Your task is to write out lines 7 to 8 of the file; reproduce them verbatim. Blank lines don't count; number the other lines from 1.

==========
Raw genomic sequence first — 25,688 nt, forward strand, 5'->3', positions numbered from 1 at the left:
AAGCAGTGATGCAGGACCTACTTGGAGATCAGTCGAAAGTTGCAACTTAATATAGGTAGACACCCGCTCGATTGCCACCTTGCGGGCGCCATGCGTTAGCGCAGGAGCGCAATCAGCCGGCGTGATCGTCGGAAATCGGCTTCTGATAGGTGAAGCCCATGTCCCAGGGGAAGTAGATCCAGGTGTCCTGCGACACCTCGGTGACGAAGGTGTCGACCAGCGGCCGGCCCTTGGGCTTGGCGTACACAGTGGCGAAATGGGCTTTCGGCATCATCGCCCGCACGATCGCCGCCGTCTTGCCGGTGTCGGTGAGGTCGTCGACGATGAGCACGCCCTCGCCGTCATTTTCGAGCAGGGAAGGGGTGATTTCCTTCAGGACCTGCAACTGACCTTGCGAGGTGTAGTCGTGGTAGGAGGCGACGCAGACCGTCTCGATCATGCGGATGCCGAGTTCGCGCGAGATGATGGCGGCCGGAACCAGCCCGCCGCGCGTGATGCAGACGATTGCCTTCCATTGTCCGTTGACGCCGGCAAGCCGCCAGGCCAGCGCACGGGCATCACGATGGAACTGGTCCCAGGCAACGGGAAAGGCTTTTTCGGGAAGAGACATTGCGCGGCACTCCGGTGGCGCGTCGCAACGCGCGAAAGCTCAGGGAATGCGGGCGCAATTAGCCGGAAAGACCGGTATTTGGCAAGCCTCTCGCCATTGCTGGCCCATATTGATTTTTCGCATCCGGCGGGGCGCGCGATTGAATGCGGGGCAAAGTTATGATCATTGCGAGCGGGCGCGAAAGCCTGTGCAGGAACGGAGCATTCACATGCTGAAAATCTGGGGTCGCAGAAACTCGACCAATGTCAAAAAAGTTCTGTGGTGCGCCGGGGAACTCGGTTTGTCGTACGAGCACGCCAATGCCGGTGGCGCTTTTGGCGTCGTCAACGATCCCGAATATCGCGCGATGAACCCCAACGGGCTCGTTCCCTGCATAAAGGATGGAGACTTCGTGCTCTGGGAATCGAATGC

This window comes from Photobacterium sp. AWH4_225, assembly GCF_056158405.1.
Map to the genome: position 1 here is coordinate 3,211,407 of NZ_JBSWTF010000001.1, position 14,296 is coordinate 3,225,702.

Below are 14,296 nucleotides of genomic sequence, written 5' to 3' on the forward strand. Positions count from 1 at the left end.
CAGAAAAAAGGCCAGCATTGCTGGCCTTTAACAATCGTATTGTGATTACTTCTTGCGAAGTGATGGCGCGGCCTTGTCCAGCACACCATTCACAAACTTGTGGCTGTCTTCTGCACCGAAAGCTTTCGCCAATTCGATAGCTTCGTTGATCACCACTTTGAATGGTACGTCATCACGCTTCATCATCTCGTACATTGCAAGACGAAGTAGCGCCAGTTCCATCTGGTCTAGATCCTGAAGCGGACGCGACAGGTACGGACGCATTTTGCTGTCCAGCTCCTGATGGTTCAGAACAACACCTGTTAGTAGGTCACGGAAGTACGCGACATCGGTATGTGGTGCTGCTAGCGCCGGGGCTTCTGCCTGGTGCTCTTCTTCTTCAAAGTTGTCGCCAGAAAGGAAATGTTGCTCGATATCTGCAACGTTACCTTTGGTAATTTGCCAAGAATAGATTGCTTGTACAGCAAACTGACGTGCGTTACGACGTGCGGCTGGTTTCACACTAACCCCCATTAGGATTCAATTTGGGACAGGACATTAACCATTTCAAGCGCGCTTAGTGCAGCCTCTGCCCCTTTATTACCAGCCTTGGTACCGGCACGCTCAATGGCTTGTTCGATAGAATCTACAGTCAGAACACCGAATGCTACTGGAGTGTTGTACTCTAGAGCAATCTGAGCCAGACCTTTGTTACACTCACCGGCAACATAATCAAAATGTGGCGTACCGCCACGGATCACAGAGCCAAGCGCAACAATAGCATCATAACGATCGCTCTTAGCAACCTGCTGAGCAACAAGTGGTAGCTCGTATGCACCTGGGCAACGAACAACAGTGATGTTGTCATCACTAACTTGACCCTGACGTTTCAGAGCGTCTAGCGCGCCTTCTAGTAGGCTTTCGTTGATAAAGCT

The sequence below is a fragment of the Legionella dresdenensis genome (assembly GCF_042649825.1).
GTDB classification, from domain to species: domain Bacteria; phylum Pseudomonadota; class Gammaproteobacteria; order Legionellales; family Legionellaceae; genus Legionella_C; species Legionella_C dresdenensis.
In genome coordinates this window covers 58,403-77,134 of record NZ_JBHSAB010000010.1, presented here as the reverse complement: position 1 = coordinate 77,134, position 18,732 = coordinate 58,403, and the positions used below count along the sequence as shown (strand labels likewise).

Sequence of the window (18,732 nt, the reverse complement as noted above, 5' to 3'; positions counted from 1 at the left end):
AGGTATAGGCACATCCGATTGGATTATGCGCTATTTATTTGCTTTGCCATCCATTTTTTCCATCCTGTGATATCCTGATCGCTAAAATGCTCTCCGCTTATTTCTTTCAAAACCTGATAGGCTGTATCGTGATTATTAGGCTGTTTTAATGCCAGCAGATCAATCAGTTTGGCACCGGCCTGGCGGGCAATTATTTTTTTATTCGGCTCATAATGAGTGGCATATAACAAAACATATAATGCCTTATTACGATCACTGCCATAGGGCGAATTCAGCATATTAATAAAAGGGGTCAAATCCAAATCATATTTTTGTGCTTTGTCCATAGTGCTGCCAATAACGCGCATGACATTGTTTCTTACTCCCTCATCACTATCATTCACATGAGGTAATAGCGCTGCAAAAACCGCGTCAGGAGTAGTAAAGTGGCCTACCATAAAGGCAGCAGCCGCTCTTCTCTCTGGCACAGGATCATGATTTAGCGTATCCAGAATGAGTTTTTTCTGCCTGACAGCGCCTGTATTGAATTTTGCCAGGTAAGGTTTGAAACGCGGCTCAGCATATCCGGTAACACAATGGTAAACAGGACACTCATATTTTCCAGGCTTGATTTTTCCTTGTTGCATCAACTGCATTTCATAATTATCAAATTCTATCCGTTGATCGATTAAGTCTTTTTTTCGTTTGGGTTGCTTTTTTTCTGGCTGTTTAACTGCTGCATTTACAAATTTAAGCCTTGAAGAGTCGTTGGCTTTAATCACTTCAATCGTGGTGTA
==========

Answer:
The sequence below is a fragment of the Legionella dresdenensis genome (assembly GCF_042649825.1).
GTDB classification, from domain to species: domain Bacteria; phylum Pseudomonadota; class Gammaproteobacteria; order Legionellales; family Legionellaceae; genus Legionella_C; species Legionella_C dresdenensis.